You need flash!
no cover -  

Paul Desmond

jazz saxophone cool jazz jazz saxophone instrumental

Paul Desmond (1924-1977) was a U.S jazz saxophonist.

Desmond was born Paul Emil Breitenfeld in San Francisco, California on 25th November 1924. He came to prominence with the Dave Brubeck Quartet, which lasted from 1951 until 1967. Desmond wrote their biggest hit, "Take Five".

Desmond's alto saxophone tone and technique owed nothing to the great alto player of the time, Charlie Parker; instead his was a clear, light, floating sound and highly melodic playing style. Much of the success of the classic Brubeck quartet was due to the superposition of his fragile, airy sound over Brubeck's sometimes relatively heavy, polytonal piano work.

Desmond died on 30th May 1977.

Paul Desmond is widely recognized for his genius as a melodic improviser and as the benchmark of cool jazz sax players. His warm, elegant tone was one that he admittedly tried to make sound like a dry martini. He and Art Pepper were virtually the only alto players of their generation not directly influenced by Charlie Parker. Desmond was influenced by Lester Young, but took it further, into melodic and harmonic worlds never before traveled by reedmen – especially in the upper registers. Desmond is best known for his years with the Dave Brubeck Quartet (1959-1967) and his infamous composition "Take Five." He met Brubeck in the late '40s and played with his Octet. The Quartet formed toward the end of 1950 and took final shape with Eugene Wright and Joe Morello a few years later. Jazz at Oberlin and Take Five were considered essential purchases by college students of the era, but Jazz Impressions of Japan was its most innovative recording. Desmond played his loping, slow, ordered, and intricate solos in direct contrast to the pianist's obsession with large chords, creating a myriad of textures for melodic and rhythmic counterpoint unlike any heard in jazz. His witty quotations from musicals, classical pieces, and folk songs were also a watermark of his artistry. When the Quartet split in 1967, Desmond began an intermittent yet satisfying recording career. It included dates with Gerry Mulligan for Verve, various sessions with Jim Hall, and a concert with the the Modern Jazz Quartet. He played his last gigs with the Brubeck Quartet at reunions before dying of lung cancer. Desmond's recordings for RCA have gotten box-set treatment and Mosaic issued one of the complete sessions with Hall. There are also reissues from A&M and CTI, though recordings on Artist House and Finesse remain regrettably out of print. ~ Thom Jurek, Rovi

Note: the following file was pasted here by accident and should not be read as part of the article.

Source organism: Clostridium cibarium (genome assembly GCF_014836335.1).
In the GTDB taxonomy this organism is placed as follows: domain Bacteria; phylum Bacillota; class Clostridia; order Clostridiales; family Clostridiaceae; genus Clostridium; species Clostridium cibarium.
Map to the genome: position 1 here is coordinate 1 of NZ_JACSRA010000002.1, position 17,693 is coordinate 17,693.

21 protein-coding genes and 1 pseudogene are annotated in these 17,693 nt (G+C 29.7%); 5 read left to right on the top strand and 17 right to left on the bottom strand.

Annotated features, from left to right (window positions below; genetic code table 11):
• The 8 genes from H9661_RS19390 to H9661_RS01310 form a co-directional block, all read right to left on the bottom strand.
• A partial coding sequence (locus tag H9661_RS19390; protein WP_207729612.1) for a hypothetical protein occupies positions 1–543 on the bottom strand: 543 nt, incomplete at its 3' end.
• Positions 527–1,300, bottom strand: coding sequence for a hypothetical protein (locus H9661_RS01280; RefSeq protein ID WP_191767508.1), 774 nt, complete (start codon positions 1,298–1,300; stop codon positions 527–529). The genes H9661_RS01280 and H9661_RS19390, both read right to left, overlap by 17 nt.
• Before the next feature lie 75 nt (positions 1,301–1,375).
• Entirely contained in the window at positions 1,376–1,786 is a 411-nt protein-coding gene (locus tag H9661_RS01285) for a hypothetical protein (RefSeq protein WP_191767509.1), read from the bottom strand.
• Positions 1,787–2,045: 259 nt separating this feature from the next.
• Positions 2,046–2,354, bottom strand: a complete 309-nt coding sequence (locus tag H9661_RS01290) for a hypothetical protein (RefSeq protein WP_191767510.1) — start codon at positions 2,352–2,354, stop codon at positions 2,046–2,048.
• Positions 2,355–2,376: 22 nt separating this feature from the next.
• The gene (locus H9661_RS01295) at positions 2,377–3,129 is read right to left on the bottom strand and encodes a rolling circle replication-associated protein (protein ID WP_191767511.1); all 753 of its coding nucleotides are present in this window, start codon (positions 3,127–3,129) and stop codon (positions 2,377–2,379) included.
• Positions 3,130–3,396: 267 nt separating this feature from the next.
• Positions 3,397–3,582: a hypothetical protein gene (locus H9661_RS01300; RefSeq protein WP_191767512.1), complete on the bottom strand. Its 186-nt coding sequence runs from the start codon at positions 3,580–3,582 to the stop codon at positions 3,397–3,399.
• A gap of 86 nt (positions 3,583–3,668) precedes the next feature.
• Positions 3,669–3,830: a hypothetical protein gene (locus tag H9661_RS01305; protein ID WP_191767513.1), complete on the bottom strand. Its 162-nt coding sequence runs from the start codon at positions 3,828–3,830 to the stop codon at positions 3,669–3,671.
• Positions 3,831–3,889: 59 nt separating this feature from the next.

Paul Desmond 22ce9ece11f949fb87d24bc4fb259c45 Paul Desmond 3c74471105dd44f8928814539cf3b5da Paul Desmond 7af21bfb9f7b4bceb55ec4aa735f6c96 Paul Desmond 4392cbd6b7544041b5b4f6f3949c84fc Paul Desmond a0e5aa63a0a942d7a57e727ca73ca52a Paul Desmond 356c52a696664628991d8e2b9b3c0965 Paul Desmond 1c231a1a879643a3a132c1cd3f935b78 Paul Desmond 0362b0991356e39b184191ccbff906fc Paul Desmond c24c0da78f864871aab9a9f271d1c624 Paul Desmond 50807284c7ca4580bdc129433c961ef1 Paul Desmond 2b409fb63c124c7e80a047b180fddc1e Paul Desmond 33b146d85f2f4d8387882b971aa8aac1 Paul Desmond 0e804300ffd34975ab6077581555bc34 Paul Desmond dbc20b24225840e68fcdc278fa930b8b Paul Desmond dcb43a934eae47b09f767d87efae62ed Paul Desmond 55958e63e23c4642b8a1b7d6099cbb96 Paul Desmond 9a4bf3d7328e486c8c73c73133398d49
TOPlist